by Momar Visaya/AJPress
NEW YORK – After 101 seniors had marched up the stage one by one to receive their hard-earned associate in applied science degree in nursing, the face of one student who should have been there flashed on the screen and his classmates stood up and cheered.
The face on the picture was Nestor Sulpico.
Sulpico, 51, New York City’s “Most Honest Taxi Driver,” died of colon cancer last April in Iloilo. Phillips Beth Israel School of Nursing, a Manhattan-based school awarded him with a posthumous honorary degree during its graduation rites recently.
He made the headlines four years ago when he returned $70,000 worth of black pearl necklaces left in his cab.
In an interview with the Asian Journal, Dean Janet Mackin, RN, EdD said that the awarding of Sulpico’s degree was a “request from the students that became an administrative decision.”
“Nestor’s classmates wanted to do something for him and the school agreed so we bestowed on him this special honor,” Dr. Mackin said.
Among Sulpico’s classmates and close friends who graduated that day were Luanne Kwon and Edmundo Mercado. Kwon knew Suplico from the first day of school while Mercado met him during the orientation program.
“It was a great feeling. I felt like he was there celebrating amongst us. It was very fulfilling. We really wanted to do something special for him,” Kwon said.
She added that Sulpico’s story touched her. “Nestor’s story is very inspiring for me. I asked why he wanted to become a nurse and he replied, ‘This is my last shot to go after what I really want’.”
The three of them studied together a lot after school and formed a bond.
“I did not know his story but in the course of our friendship, he shared it with us and I was in awe. That reinforced the friendship we had. He is a very special person,” Mercado said.
“Nursing school was really tough and stressful and I am so happy Nestor was there with us most of the time. He was really a funny and very positive person. He didn’t stress out about the small things. He was a very calming force in the school, where the atmosphere was very serious,” Kwon added.
Mercado agreed, “Masayahin na tao si Nestor pero pagdating sa studies, seryoso siya. He took nursing seriously kasi yun talaga ang dream niya. I know he was doing it against all odds.”
“The Class of 2008 is a diverse group of students who have completed a rigorous program of nursing education in our traditional day and innovative weekend programs,” said Dean Janet Mackin, RN, EdD. “This is the culmination of concentrated learning and preparation for working in a variety of patient care settings, as well as a stepping stone for more advanced nursing degrees.
At a touching and solemn ceremony, the largest class to graduate from the school received their diplomas and prepared to join the ranks of the revered profession.
Consul General Cecilia Rebong was on hand to receive the award on behalf of the late student, who dreamed of becoming a nurse and was given a full scholarship by Phillips Beth Israel, but succumbed to cancer last April.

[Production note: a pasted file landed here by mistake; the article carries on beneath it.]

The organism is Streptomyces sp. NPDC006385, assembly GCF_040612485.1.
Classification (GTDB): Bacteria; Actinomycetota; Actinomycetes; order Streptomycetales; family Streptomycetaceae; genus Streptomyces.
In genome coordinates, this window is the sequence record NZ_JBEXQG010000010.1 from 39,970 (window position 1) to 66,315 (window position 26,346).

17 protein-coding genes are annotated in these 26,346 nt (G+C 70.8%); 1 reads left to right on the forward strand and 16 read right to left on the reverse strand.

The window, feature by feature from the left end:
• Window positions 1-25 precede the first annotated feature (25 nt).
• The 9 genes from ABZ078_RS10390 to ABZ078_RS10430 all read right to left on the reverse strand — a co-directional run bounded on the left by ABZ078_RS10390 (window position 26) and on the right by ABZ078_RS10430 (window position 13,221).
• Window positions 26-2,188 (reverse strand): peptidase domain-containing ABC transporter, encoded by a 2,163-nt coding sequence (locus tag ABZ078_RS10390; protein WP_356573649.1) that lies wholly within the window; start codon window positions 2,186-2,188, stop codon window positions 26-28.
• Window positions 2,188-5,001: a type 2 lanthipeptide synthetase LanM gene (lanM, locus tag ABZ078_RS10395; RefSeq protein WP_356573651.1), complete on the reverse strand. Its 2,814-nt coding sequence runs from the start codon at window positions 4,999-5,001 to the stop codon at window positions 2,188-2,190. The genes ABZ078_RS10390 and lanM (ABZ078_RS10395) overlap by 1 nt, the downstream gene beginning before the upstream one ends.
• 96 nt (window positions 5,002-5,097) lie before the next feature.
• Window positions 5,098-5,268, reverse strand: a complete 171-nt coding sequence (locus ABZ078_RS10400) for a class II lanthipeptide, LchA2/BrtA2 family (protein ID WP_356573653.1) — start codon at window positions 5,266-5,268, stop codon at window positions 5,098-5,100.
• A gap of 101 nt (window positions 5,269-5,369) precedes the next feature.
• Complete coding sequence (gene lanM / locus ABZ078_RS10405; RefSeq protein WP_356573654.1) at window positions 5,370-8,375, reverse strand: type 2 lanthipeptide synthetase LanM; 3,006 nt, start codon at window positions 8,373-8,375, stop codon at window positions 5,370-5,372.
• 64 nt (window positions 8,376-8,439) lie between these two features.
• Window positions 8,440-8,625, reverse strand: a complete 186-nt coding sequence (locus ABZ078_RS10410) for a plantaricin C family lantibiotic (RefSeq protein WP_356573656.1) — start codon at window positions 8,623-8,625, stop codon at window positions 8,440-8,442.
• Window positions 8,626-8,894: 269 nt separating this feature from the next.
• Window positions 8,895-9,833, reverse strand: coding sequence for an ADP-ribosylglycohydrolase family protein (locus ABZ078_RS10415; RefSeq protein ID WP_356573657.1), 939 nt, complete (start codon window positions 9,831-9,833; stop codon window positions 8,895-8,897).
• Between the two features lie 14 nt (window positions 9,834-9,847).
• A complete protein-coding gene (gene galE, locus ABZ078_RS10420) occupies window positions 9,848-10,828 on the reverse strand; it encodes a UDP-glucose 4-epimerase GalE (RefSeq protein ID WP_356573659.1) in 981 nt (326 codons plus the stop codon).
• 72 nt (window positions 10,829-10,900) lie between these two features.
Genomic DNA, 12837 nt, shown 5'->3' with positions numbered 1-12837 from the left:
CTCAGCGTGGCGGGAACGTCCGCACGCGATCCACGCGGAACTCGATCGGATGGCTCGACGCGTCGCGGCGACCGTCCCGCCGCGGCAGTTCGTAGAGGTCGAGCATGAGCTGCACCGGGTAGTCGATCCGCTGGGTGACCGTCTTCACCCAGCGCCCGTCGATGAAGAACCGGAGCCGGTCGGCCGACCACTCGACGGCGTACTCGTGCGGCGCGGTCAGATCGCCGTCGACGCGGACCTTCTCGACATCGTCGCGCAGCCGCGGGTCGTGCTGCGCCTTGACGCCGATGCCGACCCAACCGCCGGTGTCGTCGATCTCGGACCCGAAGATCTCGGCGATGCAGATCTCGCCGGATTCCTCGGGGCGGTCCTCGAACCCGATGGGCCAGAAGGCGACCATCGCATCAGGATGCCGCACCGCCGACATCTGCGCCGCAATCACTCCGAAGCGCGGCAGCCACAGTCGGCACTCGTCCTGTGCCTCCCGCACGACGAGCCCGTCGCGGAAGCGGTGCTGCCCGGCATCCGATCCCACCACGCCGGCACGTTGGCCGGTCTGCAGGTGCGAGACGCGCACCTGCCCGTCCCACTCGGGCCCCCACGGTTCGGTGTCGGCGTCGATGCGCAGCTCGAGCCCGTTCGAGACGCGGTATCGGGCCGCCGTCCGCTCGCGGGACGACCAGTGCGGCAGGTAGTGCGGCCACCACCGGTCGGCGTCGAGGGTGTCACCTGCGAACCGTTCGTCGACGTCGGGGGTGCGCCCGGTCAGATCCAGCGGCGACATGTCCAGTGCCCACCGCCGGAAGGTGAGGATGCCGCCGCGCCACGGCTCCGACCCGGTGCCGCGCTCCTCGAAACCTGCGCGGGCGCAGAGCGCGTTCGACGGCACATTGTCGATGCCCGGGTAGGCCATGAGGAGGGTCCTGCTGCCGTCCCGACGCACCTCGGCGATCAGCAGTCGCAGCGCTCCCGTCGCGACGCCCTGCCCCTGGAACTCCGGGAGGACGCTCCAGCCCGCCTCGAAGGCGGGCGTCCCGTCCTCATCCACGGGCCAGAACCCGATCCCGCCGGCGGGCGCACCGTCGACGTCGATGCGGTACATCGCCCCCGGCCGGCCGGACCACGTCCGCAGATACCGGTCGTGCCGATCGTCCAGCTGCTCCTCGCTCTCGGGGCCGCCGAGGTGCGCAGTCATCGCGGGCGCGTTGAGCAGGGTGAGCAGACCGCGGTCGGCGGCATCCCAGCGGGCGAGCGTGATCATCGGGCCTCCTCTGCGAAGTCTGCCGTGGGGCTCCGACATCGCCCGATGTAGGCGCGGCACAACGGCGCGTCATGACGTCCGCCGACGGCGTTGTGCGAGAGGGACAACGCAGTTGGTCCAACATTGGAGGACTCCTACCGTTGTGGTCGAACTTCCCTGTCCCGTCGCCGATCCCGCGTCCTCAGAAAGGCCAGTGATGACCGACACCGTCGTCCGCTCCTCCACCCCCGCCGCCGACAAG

Dean Mackin also announced the establishment of a Nestor Sulpico Fund, an initiative of classmates Luanne Kwon and Edmundo Mercado.
“It is something that Edmundo and I talked about a lot after we learned of Nestor’s death. We discussed it with school authorities and we found out that the school was also planning something similar so we are going to combine our ideas,” Kwon said.
Sulpico’s death surprised his close friends who were unaware that he had cancer.
“When we found out about his death, things became more clear,” Kwon shared, “The three of us studied a lot after school. On our second year, he distanced himself from us. There was a noticeable difference.”
Kwon and Mercado confronted Sulpico on two different occasions but he said it was nothing.
“We let him be. We thought he would come around at some point. I should have bothered him more. I should have been a better friend. I should have been more relentless. Then we found out he left. There was no closure,” an almost emotional Kwon said.
“There’s a part of me that feels really guilty,” she admitted.
Mercado, on the other hand, felt bad when Suplico suddenly disappeared. “We were very close and for him to just leave like that, parang gusto kong magtampo,” he shared.
“I feel that he was ready and prepared to die. Napaghandaan na niya,” Mercado said. The two used to discuss a lot on topics such as death, philosophy and religion.
Majority of the class are second-career individuals who switched to nursing, determined to be the solution to the nursing shortage.
Dean Mackin noted that most of the students held jobs and many raised families and had other responsibilities while in school.
“It is not too late for anyone who might be considering a second career. A good 42% of our students are aged 30 and above. I hope they follow Nestor’s example to study. He was already in his late 40s when he enrolled but his age did not deter him from pursuing his dream,” Dean Mackin added.